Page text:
When The Telegraph ran an article this past summer detailing how members of the Royal Family were “very nervous” about a drama series depicting the inner life of the English monarchy, it was pretty clear it would become everyone’s next binge-watch. Or at least that’s what Netflix is hoping for on November 4, when The Crown’s first 10 episodes are due to be released.
The series, which centres on the life of Queen Elizabeth II, has been reported to have cost almost $200 million. On set, the surroundings give meaning to the expression “Money is no object.” From the stacks of replica Buckingham Palace china to the recreated palace gates, the production budget is clearly more blockbuster than small screen. » Gaining access to the Lancaster House set was almost as rigorous as being vetted for an audience with the Queen herself. The actors, crew and press were put through strict security checks.
Claire Foy, the English actress who plays the young Queen, says she has a new-found appreciation for the real monarch. “The more I learn about her, the more I respect her,” she says. “There are very few people alive who have been through so much political, economic and social change. She’s seen it all. I think she’s a right cracker!”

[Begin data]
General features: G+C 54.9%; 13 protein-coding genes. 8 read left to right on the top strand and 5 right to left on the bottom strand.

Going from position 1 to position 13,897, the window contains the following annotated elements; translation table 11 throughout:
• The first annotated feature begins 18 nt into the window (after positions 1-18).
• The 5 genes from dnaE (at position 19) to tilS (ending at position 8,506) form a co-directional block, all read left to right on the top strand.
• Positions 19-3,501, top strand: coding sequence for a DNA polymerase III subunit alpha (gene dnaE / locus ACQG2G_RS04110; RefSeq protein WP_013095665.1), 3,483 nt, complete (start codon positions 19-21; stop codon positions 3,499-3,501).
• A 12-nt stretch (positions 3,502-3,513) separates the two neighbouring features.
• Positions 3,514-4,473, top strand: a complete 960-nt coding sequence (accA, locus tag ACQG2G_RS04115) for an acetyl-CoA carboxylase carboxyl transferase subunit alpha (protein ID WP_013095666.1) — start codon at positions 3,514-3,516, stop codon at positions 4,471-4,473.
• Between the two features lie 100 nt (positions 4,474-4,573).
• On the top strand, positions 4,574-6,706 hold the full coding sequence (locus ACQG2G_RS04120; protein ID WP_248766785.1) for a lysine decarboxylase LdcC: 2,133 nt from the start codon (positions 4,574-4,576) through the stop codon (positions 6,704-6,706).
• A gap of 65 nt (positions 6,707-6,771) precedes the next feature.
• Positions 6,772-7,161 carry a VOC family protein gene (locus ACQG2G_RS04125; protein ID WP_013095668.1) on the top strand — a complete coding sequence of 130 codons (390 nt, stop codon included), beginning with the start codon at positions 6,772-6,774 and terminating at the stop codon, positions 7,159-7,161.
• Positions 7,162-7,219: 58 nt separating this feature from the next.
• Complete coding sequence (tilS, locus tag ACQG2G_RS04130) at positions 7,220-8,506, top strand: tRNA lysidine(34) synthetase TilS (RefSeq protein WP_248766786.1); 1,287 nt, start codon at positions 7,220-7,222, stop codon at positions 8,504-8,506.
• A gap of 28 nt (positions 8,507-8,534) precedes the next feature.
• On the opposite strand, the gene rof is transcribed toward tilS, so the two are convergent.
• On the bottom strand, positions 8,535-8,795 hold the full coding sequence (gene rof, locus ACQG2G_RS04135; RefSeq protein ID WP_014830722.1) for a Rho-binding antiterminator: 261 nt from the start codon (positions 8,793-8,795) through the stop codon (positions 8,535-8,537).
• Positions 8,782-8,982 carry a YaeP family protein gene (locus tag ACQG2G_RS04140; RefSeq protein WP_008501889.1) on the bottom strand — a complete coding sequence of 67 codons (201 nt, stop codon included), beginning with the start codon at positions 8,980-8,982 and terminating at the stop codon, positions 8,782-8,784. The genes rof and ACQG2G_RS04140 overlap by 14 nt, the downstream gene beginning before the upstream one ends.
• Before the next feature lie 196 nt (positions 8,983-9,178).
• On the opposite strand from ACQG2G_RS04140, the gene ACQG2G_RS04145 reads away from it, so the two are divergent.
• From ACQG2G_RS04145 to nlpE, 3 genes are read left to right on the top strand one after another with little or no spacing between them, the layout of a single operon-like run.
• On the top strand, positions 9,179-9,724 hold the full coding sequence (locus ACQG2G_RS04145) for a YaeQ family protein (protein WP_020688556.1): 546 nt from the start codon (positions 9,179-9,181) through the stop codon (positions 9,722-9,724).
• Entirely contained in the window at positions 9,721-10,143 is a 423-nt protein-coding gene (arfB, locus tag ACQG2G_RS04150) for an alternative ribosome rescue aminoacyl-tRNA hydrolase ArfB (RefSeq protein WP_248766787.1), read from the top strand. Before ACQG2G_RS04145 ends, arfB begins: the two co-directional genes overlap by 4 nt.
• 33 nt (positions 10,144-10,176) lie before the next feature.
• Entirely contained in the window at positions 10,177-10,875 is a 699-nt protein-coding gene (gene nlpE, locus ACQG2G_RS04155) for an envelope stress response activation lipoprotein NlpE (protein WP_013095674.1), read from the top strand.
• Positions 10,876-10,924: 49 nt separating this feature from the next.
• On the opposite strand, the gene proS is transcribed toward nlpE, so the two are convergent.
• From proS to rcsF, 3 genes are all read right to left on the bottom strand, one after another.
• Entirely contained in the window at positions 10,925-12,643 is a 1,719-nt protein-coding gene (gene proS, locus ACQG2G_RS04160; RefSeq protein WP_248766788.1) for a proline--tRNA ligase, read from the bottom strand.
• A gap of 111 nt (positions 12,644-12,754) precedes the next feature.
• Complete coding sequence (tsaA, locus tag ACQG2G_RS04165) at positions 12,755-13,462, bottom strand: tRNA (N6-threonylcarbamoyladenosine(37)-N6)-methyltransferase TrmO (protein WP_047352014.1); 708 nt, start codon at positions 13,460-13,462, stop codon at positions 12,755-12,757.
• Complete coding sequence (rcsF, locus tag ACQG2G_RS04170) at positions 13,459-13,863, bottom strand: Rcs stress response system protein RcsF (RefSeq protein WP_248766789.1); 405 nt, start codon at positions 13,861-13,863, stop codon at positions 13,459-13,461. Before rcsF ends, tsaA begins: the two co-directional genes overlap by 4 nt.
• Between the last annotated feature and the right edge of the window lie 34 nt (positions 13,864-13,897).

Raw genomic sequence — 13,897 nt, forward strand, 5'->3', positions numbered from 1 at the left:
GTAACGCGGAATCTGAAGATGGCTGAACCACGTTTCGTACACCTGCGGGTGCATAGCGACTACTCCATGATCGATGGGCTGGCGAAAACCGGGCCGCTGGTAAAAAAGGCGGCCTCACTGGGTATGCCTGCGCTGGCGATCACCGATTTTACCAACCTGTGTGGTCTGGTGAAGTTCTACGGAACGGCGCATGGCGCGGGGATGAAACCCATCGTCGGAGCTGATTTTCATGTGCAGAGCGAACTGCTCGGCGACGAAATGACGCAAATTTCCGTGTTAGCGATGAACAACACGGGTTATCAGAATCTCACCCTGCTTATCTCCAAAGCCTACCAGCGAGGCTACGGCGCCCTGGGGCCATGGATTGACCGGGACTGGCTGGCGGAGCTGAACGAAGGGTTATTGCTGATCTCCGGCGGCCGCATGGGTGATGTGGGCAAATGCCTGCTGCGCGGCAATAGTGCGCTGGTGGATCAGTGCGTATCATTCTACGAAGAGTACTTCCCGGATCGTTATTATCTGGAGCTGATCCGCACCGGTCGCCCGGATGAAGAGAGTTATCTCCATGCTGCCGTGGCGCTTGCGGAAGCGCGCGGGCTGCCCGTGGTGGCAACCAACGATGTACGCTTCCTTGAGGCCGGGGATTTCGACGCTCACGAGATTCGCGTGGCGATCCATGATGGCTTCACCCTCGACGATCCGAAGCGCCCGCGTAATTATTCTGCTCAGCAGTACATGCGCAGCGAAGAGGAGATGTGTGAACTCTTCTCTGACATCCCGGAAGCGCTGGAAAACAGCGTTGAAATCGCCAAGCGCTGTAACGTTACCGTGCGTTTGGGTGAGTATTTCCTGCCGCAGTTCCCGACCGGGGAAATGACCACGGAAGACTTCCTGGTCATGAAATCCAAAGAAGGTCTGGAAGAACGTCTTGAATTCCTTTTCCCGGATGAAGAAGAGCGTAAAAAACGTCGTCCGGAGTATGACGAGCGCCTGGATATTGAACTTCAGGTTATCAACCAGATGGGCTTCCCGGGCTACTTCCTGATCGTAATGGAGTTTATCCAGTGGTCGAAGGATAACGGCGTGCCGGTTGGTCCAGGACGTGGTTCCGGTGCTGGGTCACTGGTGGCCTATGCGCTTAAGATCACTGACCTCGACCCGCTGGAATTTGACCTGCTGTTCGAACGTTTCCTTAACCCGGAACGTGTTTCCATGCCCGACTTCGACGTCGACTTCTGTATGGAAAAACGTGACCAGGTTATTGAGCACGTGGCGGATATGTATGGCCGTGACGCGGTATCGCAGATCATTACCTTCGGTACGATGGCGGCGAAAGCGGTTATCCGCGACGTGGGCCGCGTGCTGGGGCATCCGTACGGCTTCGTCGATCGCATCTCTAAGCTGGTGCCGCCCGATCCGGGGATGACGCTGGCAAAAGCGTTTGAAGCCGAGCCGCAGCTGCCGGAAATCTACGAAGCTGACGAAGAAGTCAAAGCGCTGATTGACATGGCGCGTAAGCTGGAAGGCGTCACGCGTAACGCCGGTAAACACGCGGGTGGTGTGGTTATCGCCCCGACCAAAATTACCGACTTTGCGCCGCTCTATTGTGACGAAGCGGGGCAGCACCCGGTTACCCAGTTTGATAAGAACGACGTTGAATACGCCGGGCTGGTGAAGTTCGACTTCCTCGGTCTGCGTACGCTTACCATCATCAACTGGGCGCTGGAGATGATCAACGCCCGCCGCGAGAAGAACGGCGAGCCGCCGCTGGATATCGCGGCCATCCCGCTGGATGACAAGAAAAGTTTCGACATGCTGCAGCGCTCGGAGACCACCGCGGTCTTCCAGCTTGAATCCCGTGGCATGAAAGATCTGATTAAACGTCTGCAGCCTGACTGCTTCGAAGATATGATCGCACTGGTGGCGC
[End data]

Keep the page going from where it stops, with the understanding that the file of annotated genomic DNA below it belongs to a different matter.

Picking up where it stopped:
Much like other regal performances by actors such as Helen Mirren, Foy’s version of the Queen captures her insecurity and vulnerability, as well as her contained sense of power. The 32-year-old actress was influenced by the years she spent watching the Queen perform her public role, but she says it was a challenge to understand “what happened behind closed doors.” For some insight into what Queen Elizabeth’s private world might have been like, Foy read The Little Princesses: The Story of the Queen’s Childhood by her nanny, Marion Crawford.
One scene that stands out in Foy’s mind is the coronation re-enactment, as it gives viewers an intimate look at the responsibilities the Queen assumed at a young age. “Having the composure to walk through the entire abbey of dignitaries and heads of state while you are this young woman being anointed and connected to God? It takes gumption,” says Foy.
The Crown portrays Queen Elizabeth’s rise to instant fame during an era when tabloids were the equivalent of today’s TMZ. More than a year after her father’s death, the then-25-year-old princess took on a monumental responsibility. “I feel a lot of sympathy for her,” says Foy. “She lost her father when she was so young. She had to take on a huge job that she wasn’t prepared for or expecting. She couldn’t really grieve for him. Her life was cut short, in a way.”